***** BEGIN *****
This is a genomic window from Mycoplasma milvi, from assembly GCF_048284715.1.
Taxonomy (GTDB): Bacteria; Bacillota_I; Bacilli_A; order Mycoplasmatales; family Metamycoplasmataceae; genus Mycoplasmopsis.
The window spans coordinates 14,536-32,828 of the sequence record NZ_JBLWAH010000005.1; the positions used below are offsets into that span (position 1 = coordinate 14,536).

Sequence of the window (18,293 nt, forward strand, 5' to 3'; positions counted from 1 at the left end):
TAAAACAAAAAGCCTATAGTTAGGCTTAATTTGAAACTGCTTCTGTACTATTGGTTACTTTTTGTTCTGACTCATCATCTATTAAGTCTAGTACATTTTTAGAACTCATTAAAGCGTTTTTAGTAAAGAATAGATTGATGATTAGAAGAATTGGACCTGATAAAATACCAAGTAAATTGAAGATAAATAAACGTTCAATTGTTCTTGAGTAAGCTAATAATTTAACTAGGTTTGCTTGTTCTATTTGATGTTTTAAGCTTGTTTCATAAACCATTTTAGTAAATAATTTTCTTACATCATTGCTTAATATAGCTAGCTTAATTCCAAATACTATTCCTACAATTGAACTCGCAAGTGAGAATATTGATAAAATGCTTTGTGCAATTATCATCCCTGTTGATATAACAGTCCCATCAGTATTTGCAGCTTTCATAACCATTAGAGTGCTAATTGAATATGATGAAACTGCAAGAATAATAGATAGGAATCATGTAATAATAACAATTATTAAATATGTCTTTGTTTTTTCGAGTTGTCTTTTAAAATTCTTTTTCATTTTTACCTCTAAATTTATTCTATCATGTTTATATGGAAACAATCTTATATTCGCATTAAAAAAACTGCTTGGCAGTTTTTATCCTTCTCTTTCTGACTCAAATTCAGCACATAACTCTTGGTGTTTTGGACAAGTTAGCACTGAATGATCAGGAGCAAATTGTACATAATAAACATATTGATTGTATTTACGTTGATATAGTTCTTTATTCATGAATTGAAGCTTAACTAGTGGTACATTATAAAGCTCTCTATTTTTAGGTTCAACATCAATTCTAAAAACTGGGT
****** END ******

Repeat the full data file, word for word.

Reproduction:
This is a genomic window from Mycoplasma milvi, from assembly GCF_048284715.1.
Taxonomy (GTDB): Bacteria; Bacillota_I; Bacilli_A; order Mycoplasmatales; family Metamycoplasmataceae; genus Mycoplasmopsis.
The window spans coordinates 14,536-32,828 of the sequence record NZ_JBLWAH010000005.1; the positions used below are offsets into that span (position 1 = coordinate 14,536).

Sequence of the window (18,293 nt, forward strand, 5' to 3'; positions counted from 1 at the left end):
TAAAACAAAAAGCCTATAGTTAGGCTTAATTTGAAACTGCTTCTGTACTATTGGTTACTTTTTGTTCTGACTCATCATCTATTAAGTCTAGTACATTTTTAGAACTCATTAAAGCGTTTTTAGTAAAGAATAGATTGATGATTAGAAGAATTGGACCTGATAAAATACCAAGTAAATTGAAGATAAATAAACGTTCAATTGTTCTTGAGTAAGCTAATAATTTAACTAGGTTTGCTTGTTCTATTTGATGTTTTAAGCTTGTTTCATAAACCATTTTAGTAAATAATTTTCTTACATCATTGCTTAATATAGCTAGCTTAATTCCAAATACTATTCCTACAATTGAACTCGCAAGTGAGAATATTGATAAAATGCTTTGTGCAATTATCATCCCTGTTGATATAACAGTCCCATCAGTATTTGCAGCTTTCATAACCATTAGAGTGCTAATTGAATATGATGAAACTGCAAGAATAATAGATAGGAATCATGTAATAATAACAATTATTAAATATGTCTTTGTTTTTTCGAGTTGTCTTTTAAAATTCTTTTTCATTTTTACCTCTAAATTTATTCTATCATGTTTATATGGAAACAATCTTATATTCGCATTAAAAAAACTGCTTGGCAGTTTTTATCCTTCTCTTTCTGACTCAAATTCAGCACATAACTCTTGGTGTTTTGGACAAGTTAGCACTGAATGATCAGGAGCAAATTGTACATAATAAACATATTGATTGTATTTACGTTGATATAGTTCTTTATTCATGAATTGAAGCTTAACTAGTGGTACATTATAAAGCTCTCTATTTTTAGGTTCAACATCAATTCTAAAAACTGGGT